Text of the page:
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Pollick v. Crocetti
August 16, 2007
JANICE POLLICK, PLAINTIFF-APPELLANT,
ALBERTO F. CROCETTI AND S.L.C. METER EAST A/K/A RIO SUPPLY, INC., JOINTLY, SEVERALLY, OR IN THE ALTERNATIVE, DEFENDANTS-RESPONDENTS.
On appeal from Superior Court of New Jersey, Law Division, Ocean County, L-1252-04.
NOT FOR PUBLICATION WITHOUT THE APPROVAL OF THE APPELLATE DIVISION
Before Judges S.L. Reisner and Lyons.
Plaintiff Janice Pollick appeals from a trial court order entered on September 22, 2006, denying her motion for a new trial, following an unfavorable jury verdict on her personal injury lawsuit. We affirm.
Pollick's lawsuit arose from an accident on May 8, 2002, in which a pick-up truck driven by defendant Alberto F. Crocetti struck Pollick's car from the rear while Pollick was stopped at an intersection. At trial Crocetti admitted liability but contested Pollick's claim for damages based on alleged injuries to her back and neck. The parties presented contradictory testimony concerning the impact of the accident, with Pollick claiming that her car was pushed through the intersection by the force of the accident while Crocetti claimed his car was traveling at five or ten miles an hour and merely "nudged" her vehicle a few inches. Pollick testified that she experienced severe pain immediately after the accident and that she was holding her head and complaining of the pain. Crocetti testified that immediately after the accident, he and Pollick had a "normal conversation" in which he asked if she was okay and she told him "she was fine." She even talked with him about the possibility of his doing some gardening work for her.
Pollick presented expert testimony that the accident had caused her to suffer a herniated disc. Crocetti presented expert testimony that the accident had, at most, caused only temporary soft tissue strain and sprain and that the herniation was a pre-existing condition. There was no dispute that Pollick had been involved in several other auto accidents, including prior accidents that resulted in her making claims for injuries to her neck and back. She was also involved in an accident on December 2, 2002, for which she made a claim of injury to her neck and back. The jury concluded that the accident with Crocetti's vehicle was not the proximate cause of any injury to Pollick.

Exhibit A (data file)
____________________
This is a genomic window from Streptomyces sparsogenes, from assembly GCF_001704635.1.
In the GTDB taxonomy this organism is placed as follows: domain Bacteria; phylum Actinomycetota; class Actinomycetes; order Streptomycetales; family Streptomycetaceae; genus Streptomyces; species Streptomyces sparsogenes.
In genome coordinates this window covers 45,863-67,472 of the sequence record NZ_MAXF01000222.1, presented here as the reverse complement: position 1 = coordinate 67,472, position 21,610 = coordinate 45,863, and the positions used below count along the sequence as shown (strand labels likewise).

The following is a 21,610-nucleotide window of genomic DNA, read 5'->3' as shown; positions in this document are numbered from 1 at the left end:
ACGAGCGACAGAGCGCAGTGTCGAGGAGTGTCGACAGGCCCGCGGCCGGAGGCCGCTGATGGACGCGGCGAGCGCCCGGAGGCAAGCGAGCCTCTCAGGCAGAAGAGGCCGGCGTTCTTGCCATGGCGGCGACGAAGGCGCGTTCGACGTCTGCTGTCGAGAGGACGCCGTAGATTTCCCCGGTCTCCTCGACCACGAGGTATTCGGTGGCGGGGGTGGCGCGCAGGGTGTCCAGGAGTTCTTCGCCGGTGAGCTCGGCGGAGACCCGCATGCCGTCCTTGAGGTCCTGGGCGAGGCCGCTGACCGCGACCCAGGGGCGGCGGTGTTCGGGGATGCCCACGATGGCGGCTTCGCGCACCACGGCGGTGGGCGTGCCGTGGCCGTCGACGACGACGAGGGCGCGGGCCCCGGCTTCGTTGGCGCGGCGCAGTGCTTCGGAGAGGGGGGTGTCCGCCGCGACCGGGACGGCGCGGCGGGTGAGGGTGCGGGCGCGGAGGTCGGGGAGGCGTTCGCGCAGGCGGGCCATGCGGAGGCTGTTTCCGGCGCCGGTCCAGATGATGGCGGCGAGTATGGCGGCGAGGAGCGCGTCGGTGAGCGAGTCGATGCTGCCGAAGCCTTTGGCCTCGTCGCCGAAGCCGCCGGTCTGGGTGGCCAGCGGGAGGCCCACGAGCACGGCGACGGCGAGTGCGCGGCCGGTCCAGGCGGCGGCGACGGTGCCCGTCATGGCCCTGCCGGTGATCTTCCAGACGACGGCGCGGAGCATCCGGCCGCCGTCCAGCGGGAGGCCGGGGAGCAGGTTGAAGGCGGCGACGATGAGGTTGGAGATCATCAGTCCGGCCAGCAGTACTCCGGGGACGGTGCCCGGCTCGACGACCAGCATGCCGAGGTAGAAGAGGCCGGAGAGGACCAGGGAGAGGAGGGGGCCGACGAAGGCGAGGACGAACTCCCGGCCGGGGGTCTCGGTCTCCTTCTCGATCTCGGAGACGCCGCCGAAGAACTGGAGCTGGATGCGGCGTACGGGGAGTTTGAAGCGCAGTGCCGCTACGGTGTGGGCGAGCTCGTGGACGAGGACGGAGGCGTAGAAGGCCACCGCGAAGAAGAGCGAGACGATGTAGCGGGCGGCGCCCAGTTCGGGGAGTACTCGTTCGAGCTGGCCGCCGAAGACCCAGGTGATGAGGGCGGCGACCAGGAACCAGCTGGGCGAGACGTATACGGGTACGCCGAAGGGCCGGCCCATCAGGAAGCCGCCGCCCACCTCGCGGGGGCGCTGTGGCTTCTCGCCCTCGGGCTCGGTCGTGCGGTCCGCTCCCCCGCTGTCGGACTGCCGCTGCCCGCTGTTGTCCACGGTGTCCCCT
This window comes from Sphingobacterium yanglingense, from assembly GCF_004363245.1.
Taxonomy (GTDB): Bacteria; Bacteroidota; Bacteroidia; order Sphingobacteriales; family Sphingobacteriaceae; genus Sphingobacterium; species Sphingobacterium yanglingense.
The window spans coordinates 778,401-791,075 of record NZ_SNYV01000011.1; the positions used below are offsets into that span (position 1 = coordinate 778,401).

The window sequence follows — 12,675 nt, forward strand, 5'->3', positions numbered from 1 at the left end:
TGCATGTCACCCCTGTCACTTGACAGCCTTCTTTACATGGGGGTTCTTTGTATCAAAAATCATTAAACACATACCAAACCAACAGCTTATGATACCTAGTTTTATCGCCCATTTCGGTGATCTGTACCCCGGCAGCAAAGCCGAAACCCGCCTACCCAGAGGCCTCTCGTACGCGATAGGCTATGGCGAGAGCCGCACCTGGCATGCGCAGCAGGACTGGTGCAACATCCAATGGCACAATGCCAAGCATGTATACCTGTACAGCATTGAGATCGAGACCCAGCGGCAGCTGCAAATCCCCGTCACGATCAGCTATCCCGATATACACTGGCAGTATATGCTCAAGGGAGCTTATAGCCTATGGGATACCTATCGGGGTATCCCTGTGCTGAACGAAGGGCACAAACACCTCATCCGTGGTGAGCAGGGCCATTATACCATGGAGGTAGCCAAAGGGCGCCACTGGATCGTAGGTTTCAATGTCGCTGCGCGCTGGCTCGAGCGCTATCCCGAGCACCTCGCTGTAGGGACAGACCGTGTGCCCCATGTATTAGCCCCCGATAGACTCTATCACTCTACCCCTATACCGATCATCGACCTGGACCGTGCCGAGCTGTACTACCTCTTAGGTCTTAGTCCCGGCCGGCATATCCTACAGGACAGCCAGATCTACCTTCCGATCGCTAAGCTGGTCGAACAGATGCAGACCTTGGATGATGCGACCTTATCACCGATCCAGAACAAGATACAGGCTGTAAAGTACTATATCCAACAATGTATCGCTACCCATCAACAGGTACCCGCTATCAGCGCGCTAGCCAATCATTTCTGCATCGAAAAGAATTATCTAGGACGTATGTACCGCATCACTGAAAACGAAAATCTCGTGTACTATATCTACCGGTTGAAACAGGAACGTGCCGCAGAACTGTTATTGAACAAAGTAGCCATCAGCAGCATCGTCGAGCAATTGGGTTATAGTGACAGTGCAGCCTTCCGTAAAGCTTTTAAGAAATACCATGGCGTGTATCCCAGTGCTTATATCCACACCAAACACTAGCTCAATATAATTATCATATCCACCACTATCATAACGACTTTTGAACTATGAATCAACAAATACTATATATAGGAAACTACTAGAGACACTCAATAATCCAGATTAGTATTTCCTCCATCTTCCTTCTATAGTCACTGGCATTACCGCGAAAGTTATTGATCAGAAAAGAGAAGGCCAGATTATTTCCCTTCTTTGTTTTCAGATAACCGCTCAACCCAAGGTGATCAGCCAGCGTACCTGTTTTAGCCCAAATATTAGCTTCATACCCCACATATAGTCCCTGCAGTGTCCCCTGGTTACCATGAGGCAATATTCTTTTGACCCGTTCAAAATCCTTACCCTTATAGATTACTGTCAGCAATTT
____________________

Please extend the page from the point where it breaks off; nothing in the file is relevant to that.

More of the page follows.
On this appeal Pollick claims that the jury's verdict was against the weight of the evidence. Although she was permitted to introduce photographs of the damage to her automobile, Pollick also contends that the trial judge erred in refusing to allow her to testify concerning an estimate for repairs to her car. Having reviewed the record, we conclude that there is no basis to disturb the jury verdict or the trial judge's evidentiary ruling. There was ample evidence to support the verdict, particularly in light of the deference due the jury's opportunity to judge the credibility of the witnesses. See Caldwell v. Haynes, 136 N.J. 422, 432 (1994); Dolson v. Anastasia, 55 N.J. 2, 6 (1969). We also find no abuse of discretion or other error in the trial judge's evidentiary ruling. Pollick's appellate arguments are without sufficient merit to warrant further discussion in a written opinion. R. 2:11-3(e)(1)(E).
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